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Forget multinationals... Why the real future is in 'very small business'

GoDaddy’s Steven Aldrich says small-time operators can solve a “crisis of meaning” in the world’s workforce.

GoDaddy's Steven Aldrich
GoDaddy's Steven Aldrich
Image: Twitter/spaldrich

VERY SMALL BUSINESSES – enterprises employing only one or less people – are what is needed to close the “meaning gap” in the modern workplace.

US entrepreneur and GoDaddy senior vice president Steven Aldrich said despite today’s white-collar workers from across the world enjoying much better pay and conditions than their predecessors, there was a “crisis of meaning” in the jobs market.

Speaking at the Web Summit in Dublin, he pointed to a recent survey of the global workforce which found over 60% of employees were “disengaged” in their jobs.

Some 24% were “actively disengaged” – that is, they were actually trying to sabotage their boss or workplace.

“When you add this together that suggests that something isn’t right,” Aldrich said.

“There’s a gap in what it is that they’re doing day in day out that provides meaning to their lives.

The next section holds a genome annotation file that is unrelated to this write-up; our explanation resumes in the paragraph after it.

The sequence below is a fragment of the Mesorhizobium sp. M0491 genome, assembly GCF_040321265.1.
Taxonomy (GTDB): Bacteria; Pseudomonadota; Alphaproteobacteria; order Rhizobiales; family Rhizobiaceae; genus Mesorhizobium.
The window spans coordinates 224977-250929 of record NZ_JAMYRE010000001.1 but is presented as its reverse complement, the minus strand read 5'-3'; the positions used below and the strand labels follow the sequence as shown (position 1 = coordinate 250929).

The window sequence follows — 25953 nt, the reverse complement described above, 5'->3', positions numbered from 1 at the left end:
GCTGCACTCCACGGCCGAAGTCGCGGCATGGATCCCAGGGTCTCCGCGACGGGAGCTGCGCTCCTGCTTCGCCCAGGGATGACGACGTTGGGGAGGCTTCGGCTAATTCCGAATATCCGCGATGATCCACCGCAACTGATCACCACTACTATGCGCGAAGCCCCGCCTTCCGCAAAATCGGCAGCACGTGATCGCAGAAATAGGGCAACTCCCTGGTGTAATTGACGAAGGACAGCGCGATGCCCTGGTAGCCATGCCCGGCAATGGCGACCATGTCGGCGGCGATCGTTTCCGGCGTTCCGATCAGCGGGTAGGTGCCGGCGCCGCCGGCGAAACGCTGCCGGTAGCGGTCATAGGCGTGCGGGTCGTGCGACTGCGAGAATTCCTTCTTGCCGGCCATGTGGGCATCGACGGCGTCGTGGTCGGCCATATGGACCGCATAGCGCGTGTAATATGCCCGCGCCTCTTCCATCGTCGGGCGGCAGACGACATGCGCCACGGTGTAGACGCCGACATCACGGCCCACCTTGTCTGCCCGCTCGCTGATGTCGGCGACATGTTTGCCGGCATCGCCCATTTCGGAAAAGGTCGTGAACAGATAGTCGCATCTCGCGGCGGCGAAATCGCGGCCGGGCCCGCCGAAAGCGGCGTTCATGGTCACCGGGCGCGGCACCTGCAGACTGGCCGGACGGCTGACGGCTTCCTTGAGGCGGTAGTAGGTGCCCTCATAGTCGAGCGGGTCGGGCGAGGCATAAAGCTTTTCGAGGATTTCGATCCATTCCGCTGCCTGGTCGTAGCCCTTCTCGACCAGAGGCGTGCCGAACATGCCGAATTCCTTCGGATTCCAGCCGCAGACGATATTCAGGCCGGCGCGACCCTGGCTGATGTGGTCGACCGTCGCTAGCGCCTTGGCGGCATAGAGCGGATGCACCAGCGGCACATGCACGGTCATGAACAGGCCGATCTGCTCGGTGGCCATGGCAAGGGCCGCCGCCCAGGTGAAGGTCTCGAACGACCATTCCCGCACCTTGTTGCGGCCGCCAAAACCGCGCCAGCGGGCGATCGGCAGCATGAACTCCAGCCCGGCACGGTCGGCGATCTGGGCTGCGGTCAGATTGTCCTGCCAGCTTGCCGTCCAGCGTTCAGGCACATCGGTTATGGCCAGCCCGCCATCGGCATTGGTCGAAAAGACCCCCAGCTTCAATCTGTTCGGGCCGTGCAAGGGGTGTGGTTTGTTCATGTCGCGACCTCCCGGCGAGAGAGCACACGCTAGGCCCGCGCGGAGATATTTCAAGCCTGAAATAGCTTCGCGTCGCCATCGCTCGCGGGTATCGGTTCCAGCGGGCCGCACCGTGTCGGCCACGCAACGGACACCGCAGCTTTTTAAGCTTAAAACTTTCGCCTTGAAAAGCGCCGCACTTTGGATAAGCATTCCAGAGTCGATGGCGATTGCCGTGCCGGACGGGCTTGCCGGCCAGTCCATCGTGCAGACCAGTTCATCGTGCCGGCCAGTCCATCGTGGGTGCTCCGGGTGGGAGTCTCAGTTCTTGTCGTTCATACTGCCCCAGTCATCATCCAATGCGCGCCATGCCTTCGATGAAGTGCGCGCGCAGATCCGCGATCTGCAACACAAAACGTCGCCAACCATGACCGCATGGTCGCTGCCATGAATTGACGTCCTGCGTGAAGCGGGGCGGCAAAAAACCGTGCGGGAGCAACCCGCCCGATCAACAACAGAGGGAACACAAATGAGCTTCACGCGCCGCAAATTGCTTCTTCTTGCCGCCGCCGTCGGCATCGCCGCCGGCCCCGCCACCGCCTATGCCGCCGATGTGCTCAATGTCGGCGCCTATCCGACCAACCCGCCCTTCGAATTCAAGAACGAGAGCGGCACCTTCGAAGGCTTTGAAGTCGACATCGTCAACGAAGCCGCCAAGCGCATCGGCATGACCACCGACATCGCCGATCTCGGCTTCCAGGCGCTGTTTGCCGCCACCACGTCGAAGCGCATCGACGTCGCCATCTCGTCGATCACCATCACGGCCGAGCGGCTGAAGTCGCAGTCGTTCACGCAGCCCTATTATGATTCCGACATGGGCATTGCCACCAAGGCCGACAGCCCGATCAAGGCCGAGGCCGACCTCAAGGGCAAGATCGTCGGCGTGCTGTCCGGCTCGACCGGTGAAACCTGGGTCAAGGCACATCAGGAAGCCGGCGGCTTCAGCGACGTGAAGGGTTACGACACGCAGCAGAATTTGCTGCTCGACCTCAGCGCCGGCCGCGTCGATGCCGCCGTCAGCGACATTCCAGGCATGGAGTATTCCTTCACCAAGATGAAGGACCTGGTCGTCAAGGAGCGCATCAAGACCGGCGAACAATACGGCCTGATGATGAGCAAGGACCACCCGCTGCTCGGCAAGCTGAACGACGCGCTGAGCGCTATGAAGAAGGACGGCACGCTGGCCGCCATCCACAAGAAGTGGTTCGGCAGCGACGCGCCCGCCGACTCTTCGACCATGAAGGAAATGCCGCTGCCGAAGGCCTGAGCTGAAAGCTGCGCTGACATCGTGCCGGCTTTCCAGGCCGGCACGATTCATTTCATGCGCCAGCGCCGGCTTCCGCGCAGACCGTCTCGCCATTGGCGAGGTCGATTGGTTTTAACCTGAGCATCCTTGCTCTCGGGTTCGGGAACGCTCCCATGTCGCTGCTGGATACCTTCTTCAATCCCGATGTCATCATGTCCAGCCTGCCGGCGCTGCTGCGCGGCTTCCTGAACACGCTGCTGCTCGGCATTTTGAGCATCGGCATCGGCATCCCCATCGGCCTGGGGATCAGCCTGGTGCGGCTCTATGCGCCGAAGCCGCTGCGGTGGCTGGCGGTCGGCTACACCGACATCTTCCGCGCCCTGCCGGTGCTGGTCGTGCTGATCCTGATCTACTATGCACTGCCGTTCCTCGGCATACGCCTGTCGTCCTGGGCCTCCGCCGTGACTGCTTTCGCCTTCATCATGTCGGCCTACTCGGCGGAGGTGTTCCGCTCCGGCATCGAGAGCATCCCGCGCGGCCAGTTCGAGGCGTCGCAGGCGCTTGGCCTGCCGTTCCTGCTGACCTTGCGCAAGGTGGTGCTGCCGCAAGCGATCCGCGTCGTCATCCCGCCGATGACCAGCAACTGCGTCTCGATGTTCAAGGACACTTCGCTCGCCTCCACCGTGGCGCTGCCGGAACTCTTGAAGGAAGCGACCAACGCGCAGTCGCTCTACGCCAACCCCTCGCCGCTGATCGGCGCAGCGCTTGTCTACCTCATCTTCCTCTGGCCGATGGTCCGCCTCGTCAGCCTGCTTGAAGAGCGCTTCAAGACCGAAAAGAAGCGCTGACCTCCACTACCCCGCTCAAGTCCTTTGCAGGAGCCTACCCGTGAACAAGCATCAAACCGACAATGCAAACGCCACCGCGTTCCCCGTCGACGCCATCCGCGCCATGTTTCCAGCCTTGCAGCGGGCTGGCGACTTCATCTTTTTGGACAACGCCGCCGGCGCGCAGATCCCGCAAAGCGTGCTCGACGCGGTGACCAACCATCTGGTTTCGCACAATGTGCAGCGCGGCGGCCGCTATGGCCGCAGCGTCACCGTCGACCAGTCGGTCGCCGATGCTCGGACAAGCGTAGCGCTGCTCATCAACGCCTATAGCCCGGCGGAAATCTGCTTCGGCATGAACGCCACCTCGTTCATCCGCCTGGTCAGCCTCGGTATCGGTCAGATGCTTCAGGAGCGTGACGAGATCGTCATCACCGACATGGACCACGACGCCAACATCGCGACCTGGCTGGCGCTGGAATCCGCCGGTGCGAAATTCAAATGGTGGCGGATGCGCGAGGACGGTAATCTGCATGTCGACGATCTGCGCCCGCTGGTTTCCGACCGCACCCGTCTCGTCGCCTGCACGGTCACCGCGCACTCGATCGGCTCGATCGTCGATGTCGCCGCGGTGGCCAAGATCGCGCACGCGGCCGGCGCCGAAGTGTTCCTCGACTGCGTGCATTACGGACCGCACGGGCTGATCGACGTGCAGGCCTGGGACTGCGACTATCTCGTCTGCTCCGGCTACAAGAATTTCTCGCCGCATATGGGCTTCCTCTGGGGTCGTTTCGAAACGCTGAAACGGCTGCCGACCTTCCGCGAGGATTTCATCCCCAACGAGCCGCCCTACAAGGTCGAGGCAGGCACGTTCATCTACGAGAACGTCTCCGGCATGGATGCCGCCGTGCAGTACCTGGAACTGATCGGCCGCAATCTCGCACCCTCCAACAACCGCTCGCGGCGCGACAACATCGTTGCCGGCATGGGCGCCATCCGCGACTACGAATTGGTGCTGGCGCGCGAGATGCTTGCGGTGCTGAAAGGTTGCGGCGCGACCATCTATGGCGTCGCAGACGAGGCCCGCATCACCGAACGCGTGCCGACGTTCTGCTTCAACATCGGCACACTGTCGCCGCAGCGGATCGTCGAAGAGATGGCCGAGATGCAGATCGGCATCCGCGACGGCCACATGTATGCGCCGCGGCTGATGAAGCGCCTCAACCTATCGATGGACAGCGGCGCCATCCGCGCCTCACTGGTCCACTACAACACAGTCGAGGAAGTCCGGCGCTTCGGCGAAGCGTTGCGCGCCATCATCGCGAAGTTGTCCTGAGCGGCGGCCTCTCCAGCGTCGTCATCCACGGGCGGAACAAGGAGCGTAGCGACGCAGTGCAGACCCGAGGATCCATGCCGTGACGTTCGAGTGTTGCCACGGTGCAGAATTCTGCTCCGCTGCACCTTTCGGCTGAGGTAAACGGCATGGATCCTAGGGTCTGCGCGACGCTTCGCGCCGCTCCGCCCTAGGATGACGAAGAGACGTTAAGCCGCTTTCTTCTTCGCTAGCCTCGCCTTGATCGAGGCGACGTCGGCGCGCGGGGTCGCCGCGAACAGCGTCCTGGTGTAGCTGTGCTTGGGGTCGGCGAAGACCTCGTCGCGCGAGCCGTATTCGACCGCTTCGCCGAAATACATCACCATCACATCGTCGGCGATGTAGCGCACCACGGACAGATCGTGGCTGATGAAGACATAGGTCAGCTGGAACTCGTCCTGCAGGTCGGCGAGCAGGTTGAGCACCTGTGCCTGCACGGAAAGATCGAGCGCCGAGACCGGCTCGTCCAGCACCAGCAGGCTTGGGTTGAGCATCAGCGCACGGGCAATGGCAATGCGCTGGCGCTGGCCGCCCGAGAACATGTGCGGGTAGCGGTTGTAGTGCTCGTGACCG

Tech Noir Animated GIF Source: Giphy

How will we close that gap? I think we should think about small businesses, because when small business come together, not only can you get something where you have the ability to get paid for what you do and do something you’re good at, you can inject a third capability – doing something you enjoy.”

He said there were 200 million “very small businesses” across the world, but many more were needed to cater to the hundreds of millions in extra workers that would enter the global employment market over the coming decades thanks to population growth.

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Here’s the good news

But Aldrich said the technology costs of launching a small business were now a fraction of previous start-up costs because of companies like GoDaddy, which sells cheap, off-the-shelf web services for enterprises.

He said as long as entrepreneurs had a few thousand dollars to invest and some industry experience they had a good chance of surviving through the difficult first year in business.

If they don’t bring in the money they don’t get paid, so there’s no safety net for these small business owners,” he said.

“But there are some wonderful things that have happened over the past 20 years … that are not only lowering the barriers of entry to technology businesses, but lowering the cost of any business to have access to this technology.”

READ: These are the tech tools every SME should know about for the future >

READ: We should back female and elderly entrepreneurs better: small-business lobby >

About the author:

Peter Bodkin  / Editor, Fora

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